Urine tests are typically evaluated with a reagent strip that is briefly dipped into your urine sample. The lab technician reads the colors of each test and compares them with a reference chart. These tests are semi-quantitative; there can be some variation from one sample to another on how the tests are scored.
These are the markers of a urinalysis:
pH: This is a measure of acidity for your urine.
Specific Gravity (SG): This measures how dilute your urine is. Water would have a SG of 1.000 . Most urine is around 1.010, but it can vary greatly depending on when you drank fluids last, or if you are dehydrated.
Glucose: Normally there is no glucose in urine. A positive glucose occurs in diabetes. There are a small number of people that have glucose in their urine with normal blood glucose levels, however any glucose in the urine would raise the possibility of diabetes or glucose intolerance.
Protein: Normally there is no protein detectable on a urinalysis strip. Protein can indicate kidney damage, blood in the urine, or an infection. Up to 10% of children can have protein in their urine. Certain diseases require the use of a special, more sensitive (and more expensive) test for protein called a microalbumin test. A microalbumin test is very useful in screening for early damage to the kidneys from diabetes, for instance.
Blood: Normally there is no blood in the urine. Blood can indicate an infection, kidney stones, trauma, or bleeding from a bladder or kidney tumor. The technician may indicate whether it is hemolyzed (dissolved blood) or non-hemolyzed (intact red blood cells). Rarely, muscle injury can cause myoglobin to appear in the urine which also causes the reagent pad to falsely indicate blood.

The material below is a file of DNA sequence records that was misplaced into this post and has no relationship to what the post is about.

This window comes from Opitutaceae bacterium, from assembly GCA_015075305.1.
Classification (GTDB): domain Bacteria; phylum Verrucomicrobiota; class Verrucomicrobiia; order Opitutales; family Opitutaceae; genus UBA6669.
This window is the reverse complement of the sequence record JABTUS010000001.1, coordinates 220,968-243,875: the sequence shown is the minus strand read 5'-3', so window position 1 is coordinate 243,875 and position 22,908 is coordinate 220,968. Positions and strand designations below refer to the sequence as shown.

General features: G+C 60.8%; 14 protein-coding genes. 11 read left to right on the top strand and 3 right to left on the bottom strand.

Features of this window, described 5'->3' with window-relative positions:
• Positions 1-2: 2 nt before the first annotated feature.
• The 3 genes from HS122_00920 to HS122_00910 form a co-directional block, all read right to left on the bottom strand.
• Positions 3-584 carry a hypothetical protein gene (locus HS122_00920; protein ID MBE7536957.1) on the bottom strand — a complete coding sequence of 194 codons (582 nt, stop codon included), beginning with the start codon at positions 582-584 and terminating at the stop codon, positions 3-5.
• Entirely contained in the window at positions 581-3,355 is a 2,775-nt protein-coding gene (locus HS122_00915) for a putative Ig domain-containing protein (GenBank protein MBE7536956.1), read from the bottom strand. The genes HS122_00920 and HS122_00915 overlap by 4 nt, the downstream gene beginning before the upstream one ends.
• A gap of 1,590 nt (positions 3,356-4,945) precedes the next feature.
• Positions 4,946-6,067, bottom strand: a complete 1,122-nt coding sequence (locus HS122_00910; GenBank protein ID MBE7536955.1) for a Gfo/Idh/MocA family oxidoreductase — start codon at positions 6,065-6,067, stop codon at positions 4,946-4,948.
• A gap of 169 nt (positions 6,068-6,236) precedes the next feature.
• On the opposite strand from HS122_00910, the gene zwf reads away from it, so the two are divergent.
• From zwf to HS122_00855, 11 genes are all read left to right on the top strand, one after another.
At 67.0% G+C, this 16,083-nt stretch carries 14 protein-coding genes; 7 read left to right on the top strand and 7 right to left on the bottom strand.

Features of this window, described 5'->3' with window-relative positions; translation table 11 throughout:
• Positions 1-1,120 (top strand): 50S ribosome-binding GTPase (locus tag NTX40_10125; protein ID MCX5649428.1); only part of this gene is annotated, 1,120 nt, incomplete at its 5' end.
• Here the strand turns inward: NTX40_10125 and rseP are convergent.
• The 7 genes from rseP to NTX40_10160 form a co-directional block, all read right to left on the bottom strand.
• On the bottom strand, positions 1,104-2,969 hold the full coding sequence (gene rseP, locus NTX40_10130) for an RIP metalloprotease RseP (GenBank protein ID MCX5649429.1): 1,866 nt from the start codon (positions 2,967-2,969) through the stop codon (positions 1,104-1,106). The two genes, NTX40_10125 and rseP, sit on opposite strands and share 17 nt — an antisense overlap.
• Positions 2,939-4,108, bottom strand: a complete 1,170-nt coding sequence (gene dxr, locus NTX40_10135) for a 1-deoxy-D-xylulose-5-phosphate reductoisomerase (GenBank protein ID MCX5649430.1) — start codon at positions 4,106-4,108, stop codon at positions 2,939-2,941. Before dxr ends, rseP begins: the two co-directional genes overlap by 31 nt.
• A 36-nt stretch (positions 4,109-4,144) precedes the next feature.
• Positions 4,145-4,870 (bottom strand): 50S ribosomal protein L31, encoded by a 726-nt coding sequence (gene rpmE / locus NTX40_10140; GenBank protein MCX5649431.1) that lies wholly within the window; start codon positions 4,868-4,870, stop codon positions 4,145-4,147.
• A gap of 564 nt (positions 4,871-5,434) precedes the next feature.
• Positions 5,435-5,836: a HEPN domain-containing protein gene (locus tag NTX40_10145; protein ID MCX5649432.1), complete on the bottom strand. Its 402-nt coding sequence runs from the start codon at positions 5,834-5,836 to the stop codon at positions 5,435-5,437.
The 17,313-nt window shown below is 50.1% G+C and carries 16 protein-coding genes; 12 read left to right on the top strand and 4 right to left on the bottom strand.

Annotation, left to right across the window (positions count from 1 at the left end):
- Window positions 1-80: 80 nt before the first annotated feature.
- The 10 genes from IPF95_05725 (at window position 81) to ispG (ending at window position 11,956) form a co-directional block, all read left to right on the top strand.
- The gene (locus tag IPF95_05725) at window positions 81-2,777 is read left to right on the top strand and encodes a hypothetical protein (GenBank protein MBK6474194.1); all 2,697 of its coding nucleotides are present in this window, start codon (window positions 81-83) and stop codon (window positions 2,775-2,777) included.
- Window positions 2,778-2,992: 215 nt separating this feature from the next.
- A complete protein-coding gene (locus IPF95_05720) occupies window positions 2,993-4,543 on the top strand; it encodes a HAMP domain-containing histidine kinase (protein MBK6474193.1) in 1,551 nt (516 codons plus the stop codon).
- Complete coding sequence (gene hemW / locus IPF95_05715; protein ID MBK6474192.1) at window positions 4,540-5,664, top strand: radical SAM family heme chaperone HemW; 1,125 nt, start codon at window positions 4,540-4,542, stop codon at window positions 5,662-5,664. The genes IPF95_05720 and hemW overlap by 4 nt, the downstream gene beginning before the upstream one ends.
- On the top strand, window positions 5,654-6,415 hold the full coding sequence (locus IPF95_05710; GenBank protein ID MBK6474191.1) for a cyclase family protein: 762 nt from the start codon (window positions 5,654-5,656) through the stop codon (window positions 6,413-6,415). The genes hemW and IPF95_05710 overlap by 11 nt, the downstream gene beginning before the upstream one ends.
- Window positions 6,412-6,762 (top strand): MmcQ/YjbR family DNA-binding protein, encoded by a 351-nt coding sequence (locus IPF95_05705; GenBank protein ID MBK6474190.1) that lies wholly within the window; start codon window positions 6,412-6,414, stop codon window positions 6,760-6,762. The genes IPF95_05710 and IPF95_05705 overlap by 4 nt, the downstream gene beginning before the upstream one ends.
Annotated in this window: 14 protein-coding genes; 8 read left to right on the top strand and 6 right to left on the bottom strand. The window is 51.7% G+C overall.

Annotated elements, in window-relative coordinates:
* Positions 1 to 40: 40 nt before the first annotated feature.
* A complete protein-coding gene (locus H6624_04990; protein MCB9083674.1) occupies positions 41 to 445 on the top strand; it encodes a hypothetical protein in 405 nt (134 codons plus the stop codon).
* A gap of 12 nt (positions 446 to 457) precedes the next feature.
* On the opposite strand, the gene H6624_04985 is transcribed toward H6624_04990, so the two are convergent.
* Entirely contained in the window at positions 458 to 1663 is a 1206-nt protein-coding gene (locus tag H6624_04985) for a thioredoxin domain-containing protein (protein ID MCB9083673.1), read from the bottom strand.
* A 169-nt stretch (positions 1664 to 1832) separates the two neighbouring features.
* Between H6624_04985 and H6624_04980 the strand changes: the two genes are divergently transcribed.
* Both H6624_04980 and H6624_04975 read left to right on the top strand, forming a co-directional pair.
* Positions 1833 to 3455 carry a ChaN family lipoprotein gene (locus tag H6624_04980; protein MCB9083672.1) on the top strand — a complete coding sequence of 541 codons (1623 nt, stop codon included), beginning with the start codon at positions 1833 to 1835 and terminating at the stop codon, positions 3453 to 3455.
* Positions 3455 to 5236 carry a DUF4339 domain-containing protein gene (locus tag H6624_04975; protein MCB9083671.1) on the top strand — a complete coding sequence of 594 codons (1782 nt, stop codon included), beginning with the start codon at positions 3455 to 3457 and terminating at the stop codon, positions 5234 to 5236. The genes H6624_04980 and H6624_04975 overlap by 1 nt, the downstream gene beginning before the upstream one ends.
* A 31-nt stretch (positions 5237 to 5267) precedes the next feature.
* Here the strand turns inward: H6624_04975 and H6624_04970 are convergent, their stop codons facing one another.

Bilirubin: Normally there is no bilirubin or urobilinogen in the urine. These are pigments that are cleared by the liver. In liver or gallbladder disease they may appear in the urine as well.
Nitrate: Normally negative, this usually indicates a urinary tract infection.
Leukocyte esterase: Normally negative. Leukocytes are the white blood cells (or pus cells). This looks for white blood cells by reacting with an enzyme in the white cells. White blood cells in the urine suggests a urinary tract infection.
Sediment: Here the lab tech looks under a microscope at a portion of your urine that has been spun in a centrifuge. Items such as mucous and squamous cells are commonly seen. Abnormal findings would include more than 0-2 red blood cells, more than 0-2 white blood cells, crystals, casts , renal tubular cells, yeast or bacteria. (Bacteria can be present if there was contamination at the time of collection.) Squamous cells may indicate contamination by skin cells if the specimen was not collected carefully.